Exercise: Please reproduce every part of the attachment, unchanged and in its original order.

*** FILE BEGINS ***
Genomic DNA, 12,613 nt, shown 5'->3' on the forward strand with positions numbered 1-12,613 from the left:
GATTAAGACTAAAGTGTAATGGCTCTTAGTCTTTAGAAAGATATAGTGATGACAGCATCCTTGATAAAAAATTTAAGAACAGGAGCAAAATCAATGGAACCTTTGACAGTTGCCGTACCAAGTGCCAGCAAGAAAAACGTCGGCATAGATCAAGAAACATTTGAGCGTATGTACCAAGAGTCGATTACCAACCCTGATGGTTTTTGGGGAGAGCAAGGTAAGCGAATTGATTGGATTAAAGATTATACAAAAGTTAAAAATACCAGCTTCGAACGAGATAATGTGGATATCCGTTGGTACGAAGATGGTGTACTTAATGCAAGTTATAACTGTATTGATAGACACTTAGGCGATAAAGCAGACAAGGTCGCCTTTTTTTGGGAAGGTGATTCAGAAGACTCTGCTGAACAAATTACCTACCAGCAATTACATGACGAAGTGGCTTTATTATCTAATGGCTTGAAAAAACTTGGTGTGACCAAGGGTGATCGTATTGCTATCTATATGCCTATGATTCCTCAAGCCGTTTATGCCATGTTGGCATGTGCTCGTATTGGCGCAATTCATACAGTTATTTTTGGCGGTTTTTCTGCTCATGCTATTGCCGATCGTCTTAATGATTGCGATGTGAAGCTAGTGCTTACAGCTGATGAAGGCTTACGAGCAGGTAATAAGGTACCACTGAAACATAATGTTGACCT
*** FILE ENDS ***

Genomic DNA, 12,613 nt, shown 5'->3' on the forward strand with positions numbered 1-12,613 from the left:
GATTAAGACTAAAGTGTAATGGCTCTTAGTCTTTAGAAAGATATAGTGATGACAGCATCCTTGATAAAAAATTTAAGAACAGGAGCAAAATCAATGGAACCTTTGACAGTTGCCGTACCAAGTGCCAGCAAGAAAAACGTCGGCATAGATCAAGAAACATTTGAGCGTATGTACCAAGAGTCGATTACCAACCCTGATGGTTTTTGGGGAGAGCAAGGTAAGCGAATTGATTGGATTAAAGATTATACAAAAGTTAAAAATACCAGCTTCGAACGAGATAATGTGGATATCCGTTGGTACGAAGATGGTGTACTTAATGCAAGTTATAACTGTATTGATAGACACTTAGGCGATAAAGCAGACAAGGTCGCCTTTTTTTGGGAAGGTGATTCAGAAGACTCTGCTGAACAAATTACCTACCAGCAATTACATGACGAAGTGGCTTTATTATCTAATGGCTTGAAAAAACTTGGTGTGACCAAGGGTGATCGTATTGCTATCTATATGCCTATGATTCCTCAAGCCGTTTATGCCATGTTGGCATGTGCTCGTATTGGCGCAATTCATACAGTTATTTTTGGCGGTTTTTCTGCTCATGCTATTGCCGATCGTCTTAATGATTGCGATGTGAAGCTAGTGCTTACAGCTGATGAAGGCTTACGAGCAGGTAATAAGGTACCACTGAAACATAATGTTGACCT